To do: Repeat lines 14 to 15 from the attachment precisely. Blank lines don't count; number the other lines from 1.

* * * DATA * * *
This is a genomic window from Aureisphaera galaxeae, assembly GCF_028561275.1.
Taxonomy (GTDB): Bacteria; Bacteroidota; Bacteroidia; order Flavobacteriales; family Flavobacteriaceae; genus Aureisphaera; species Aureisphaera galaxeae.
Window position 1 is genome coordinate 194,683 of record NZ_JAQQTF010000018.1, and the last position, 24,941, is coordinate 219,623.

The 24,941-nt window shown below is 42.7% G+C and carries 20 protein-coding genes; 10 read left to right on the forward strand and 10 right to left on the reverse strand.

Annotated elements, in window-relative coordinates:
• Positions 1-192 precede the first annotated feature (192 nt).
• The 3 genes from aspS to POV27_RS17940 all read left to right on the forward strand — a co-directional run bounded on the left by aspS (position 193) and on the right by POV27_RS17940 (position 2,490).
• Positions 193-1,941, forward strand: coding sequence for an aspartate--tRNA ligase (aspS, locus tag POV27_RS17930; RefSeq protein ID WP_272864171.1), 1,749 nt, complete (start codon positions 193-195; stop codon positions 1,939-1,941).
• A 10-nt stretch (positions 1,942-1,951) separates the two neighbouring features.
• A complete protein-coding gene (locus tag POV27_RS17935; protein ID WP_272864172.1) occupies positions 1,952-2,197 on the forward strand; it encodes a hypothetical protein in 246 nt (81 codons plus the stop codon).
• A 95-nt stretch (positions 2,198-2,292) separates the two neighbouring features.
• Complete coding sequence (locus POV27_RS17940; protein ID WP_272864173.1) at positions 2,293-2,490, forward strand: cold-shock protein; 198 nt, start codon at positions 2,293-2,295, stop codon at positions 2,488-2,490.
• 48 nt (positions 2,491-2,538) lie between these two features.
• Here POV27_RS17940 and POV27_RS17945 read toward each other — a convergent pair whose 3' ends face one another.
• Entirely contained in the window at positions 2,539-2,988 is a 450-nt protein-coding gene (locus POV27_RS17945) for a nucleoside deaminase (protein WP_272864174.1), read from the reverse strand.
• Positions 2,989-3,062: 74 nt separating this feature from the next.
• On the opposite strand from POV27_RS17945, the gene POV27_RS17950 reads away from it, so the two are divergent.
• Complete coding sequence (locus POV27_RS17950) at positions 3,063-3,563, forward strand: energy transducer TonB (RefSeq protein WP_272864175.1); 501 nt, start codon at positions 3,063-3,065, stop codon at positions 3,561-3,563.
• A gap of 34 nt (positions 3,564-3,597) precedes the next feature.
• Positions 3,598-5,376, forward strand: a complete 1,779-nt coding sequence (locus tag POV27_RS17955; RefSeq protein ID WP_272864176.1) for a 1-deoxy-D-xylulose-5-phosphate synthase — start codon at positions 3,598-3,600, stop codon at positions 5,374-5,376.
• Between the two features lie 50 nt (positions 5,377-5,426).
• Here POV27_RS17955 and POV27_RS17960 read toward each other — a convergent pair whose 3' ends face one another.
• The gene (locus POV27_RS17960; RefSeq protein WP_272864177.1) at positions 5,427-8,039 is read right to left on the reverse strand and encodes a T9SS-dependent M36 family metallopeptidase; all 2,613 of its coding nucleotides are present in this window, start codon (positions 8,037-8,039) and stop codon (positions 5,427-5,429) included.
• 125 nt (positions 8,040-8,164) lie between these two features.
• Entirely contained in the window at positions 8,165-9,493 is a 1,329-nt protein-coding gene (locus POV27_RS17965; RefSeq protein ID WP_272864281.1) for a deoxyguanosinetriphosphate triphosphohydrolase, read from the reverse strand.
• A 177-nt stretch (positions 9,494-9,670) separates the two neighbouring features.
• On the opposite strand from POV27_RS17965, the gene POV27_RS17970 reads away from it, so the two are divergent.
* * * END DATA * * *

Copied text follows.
• Here POV27_RS17940 and POV27_RS17945 read toward each other — a convergent pair whose 3' ends face one another.
• Entirely contained in the window at positions 2,539-2,988 is a 450-nt protein-coding gene (locus POV27_RS17945) for a nucleoside deaminase (protein WP_272864174.1), read from the reverse strand.